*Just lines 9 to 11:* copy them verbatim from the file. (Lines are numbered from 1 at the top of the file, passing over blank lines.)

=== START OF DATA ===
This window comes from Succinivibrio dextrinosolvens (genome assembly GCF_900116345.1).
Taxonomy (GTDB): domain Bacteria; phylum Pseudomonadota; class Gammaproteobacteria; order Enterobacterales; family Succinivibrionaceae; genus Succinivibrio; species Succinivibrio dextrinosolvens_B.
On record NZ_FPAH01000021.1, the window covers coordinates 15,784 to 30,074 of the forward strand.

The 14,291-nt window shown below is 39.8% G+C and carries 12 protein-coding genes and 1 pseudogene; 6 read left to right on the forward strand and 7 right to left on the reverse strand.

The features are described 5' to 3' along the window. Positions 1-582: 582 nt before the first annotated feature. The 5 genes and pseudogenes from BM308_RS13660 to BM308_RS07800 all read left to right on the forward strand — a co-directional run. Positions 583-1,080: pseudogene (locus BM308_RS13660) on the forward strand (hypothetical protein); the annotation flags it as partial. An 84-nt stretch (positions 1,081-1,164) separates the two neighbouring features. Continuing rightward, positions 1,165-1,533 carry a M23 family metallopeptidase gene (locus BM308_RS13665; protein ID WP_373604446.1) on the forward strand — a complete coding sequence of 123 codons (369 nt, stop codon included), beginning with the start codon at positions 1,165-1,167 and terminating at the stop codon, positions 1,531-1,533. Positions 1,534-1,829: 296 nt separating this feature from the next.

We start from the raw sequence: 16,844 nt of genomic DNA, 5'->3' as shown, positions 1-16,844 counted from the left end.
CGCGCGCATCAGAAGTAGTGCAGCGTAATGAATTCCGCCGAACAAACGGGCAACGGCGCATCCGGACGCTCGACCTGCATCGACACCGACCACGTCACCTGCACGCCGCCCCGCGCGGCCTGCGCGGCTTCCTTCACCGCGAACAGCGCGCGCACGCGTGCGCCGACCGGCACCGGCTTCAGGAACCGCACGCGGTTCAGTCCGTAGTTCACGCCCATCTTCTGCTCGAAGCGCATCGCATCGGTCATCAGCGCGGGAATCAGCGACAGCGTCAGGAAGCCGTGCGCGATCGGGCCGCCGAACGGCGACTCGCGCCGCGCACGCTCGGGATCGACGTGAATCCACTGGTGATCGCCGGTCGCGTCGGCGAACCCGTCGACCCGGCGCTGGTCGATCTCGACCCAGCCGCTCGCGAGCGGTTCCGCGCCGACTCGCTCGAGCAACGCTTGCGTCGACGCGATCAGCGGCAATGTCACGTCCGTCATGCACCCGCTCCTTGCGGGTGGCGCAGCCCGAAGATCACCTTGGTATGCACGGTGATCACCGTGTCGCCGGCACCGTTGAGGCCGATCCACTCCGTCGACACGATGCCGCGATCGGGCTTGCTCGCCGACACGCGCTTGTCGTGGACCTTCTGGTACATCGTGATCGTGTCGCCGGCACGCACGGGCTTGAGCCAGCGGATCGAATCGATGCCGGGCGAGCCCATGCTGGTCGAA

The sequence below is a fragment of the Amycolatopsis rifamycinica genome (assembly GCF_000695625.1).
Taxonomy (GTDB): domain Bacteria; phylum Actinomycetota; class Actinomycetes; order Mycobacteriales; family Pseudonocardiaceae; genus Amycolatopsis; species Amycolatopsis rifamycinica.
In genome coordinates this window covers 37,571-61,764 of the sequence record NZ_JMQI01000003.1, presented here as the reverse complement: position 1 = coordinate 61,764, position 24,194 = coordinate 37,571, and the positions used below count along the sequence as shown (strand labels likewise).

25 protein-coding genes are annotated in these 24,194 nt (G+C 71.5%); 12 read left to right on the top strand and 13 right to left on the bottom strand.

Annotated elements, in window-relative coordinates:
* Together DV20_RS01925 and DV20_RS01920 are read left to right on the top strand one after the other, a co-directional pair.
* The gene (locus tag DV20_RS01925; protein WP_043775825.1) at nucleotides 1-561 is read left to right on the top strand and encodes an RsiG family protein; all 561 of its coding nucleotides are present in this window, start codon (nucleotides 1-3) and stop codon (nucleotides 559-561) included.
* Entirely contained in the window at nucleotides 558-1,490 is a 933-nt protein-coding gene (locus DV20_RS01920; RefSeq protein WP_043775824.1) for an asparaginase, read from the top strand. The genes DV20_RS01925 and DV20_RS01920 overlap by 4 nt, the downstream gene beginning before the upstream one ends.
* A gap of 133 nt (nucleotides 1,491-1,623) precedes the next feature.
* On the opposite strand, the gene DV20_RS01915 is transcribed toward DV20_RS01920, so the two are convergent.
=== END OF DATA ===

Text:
Taxonomy (GTDB): domain Bacteria; phylum Actinomycetota; class Actinomycetes; order Mycobacteriales; family Pseudonocardiaceae; genus Amycolatopsis; species Amycolatopsis rifamycinica.
In genome coordinates this window covers 37,571-61,764 of the sequence record NZ_JMQI01000003.1, presented here as the reverse complement: position 1 = coordinate 61,764, position 24,194 = coordinate 37,571, and the positions used below count along the sequence as shown (strand labels likewise).

25 protein-coding genes are annotated in these 24,194 nt (G+C 71.5%); 12 read left to right on the top strand and 13 right to left on the bottom strand.